It gets worse, though -- there's the feelings of responsibility. Person A knows that her system is stable; by itself, it doesn't produce out-of-proportion results. So, from her perspective, the problem is that Person B is reacting out-of-proportion. Person B, of course, sees the opposite, for equivalent reasons. Thus, it's natural for both Person A and Person B to look at the other's reactions for the problem, and to blame the other for the fact that things blow up uncontrollably.


Granted that there exist cases of someone much like Person A and someone much like Person B who wish to have a relationship with one another, it's reasonable to ask how such a relationship can be made to work, without blowup.

I believe that it's most workable to consider altering the links from how the x of one person becomes the F(x) of the other. Both of these links are shared territory; they contain the system of one person that reports their x as a z to the other person, and the system of the other person that takes in that z and converts it to a F(x). Changes can be made at both ends of this; although the model doesn't yet include it, one can produce an "output signal" that is not exactly one's xvalue, but is instead a somewhat modified version of it. And, of course, one can work on changing one's controller coefficients. (It is not to be pretended that these are easy changes; the latter in particular is difficult.)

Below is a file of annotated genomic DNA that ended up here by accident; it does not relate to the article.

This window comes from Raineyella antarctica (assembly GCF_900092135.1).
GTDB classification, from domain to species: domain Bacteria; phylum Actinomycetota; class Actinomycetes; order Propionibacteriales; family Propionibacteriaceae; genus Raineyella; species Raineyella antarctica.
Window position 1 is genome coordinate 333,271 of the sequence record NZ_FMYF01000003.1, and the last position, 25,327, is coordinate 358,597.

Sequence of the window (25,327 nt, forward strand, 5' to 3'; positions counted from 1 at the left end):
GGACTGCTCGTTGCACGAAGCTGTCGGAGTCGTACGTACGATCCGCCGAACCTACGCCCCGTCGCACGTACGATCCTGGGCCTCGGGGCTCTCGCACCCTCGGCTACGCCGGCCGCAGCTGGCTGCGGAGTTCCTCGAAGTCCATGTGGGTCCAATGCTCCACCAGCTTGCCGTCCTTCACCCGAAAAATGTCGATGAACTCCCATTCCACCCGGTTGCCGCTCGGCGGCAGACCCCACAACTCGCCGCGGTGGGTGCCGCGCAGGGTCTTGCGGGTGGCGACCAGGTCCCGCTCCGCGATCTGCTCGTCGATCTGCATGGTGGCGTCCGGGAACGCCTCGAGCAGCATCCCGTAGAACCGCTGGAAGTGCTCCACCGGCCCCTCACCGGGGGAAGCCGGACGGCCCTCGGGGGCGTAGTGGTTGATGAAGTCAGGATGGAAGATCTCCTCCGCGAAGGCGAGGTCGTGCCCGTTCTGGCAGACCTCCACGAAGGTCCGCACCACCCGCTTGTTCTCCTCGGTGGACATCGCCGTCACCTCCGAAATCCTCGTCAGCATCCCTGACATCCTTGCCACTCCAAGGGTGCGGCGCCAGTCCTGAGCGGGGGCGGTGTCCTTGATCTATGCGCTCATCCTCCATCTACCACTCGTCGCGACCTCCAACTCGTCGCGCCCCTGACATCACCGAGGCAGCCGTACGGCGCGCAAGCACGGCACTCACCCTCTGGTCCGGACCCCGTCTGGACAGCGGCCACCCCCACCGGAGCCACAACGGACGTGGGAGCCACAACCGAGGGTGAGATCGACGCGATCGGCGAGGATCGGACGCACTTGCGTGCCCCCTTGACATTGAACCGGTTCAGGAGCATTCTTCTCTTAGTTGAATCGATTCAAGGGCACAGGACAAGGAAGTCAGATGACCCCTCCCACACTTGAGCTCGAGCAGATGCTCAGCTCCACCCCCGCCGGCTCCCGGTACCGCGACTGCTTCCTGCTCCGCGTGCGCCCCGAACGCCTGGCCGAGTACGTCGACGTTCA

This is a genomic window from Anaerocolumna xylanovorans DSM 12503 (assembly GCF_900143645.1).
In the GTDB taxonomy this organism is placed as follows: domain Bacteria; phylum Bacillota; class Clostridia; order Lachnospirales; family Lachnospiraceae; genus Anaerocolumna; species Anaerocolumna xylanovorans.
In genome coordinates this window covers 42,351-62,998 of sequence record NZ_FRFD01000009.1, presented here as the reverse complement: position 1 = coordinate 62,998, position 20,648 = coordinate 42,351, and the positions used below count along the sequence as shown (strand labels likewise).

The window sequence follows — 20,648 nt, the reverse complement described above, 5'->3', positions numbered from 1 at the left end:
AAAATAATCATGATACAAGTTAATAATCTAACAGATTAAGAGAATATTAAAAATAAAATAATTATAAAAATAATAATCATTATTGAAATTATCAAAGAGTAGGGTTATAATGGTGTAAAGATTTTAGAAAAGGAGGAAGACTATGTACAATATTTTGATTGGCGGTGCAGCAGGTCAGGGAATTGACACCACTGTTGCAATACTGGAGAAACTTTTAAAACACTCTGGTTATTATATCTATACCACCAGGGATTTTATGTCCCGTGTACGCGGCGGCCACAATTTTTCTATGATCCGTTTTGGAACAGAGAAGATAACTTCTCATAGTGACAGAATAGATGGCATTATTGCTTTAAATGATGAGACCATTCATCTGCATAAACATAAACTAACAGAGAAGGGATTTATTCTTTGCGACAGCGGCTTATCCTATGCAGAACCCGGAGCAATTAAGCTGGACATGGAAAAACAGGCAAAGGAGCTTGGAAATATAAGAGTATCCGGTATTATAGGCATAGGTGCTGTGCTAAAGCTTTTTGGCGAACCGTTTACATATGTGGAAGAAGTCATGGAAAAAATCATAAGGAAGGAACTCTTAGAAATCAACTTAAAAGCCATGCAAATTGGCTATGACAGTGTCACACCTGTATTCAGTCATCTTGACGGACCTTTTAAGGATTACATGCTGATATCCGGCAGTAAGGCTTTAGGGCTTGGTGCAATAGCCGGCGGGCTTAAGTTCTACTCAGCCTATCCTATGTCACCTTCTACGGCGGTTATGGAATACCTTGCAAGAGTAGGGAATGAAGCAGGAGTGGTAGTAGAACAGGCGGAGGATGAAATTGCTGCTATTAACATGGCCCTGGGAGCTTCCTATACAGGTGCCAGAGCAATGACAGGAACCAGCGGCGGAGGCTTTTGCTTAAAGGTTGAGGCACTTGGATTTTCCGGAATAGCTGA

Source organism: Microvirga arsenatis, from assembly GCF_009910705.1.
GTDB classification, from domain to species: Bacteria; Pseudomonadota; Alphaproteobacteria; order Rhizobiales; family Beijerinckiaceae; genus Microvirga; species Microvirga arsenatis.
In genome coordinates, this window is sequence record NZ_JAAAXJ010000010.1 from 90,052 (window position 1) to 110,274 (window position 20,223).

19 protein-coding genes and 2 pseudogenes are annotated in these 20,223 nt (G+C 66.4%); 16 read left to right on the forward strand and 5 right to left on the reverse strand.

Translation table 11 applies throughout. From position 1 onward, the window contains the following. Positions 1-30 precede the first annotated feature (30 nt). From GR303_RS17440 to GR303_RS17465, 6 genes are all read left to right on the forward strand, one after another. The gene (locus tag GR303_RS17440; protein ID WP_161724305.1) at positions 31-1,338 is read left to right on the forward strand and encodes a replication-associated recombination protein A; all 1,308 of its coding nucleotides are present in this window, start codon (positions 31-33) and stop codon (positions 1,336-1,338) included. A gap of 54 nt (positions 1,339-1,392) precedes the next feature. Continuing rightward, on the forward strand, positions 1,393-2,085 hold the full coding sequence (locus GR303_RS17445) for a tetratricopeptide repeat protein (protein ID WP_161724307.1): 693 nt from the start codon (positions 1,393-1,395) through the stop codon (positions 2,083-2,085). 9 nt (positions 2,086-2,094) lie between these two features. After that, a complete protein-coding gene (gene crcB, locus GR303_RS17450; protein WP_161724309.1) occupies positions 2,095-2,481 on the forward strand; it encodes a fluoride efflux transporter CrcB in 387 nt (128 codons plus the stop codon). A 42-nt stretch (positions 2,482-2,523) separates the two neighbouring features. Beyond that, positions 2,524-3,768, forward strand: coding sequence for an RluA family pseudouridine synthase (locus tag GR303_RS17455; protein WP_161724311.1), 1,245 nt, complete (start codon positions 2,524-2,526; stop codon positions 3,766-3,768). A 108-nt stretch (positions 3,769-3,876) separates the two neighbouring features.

In any case, the system can be stabilized by increasing the values of Cd that apply to both links. In the link from Person A to Person B, the derivative-related input produces a down-spike after each up-spike from Person A, and that clears the input back out of Person B's integral-buffer. In the opposite link, it converts the bump back into a spike that Person A can deal with -- the bumps tend to rise quickly and decay slowly, and thus their derivative is a short spike up and a longer-lasting, slightly-negative value.

The effective Cd can be increased in two ways. Beyond the obvious one of increasing it directly, it's also possible for each person to adjust their reporting -- instead of reporting simply x to person B, person A will report x plus some quantity of the time derivative of x, and vice versa.

In practice, this means the following: Person A will, upon noticing that she's done spiking, tell Person B that she's done, so that he can clear it out of his integral buffer and stop reacting to it. And Person B will consider that Person A tends to spike, and thus clear things out of his integral buffer when the direct input stops. Meanwhile, Person B can report the times when he's starting to have an emotional bump, moreso than when it's continuing; Person A will react more to the start of the bumps rather than the bumps themselves.

This does, in fact, seem like a useful solution in actual practice. When Person B realizes that Person A's reaction is over when the spike ends, he will realize that it's not nearly as large an emotional reaction as a bump that high (and of the duration he expects) would be, and so he won't have as much of a reaction to it -- with luck, his bump will have barely even started at that point. Meanwhile, when Person A realizes that Person B is reacting to stuff that's some time previous, she won't have a spike in response to the fact that Person B's reaction seems far out of proportion to what she last said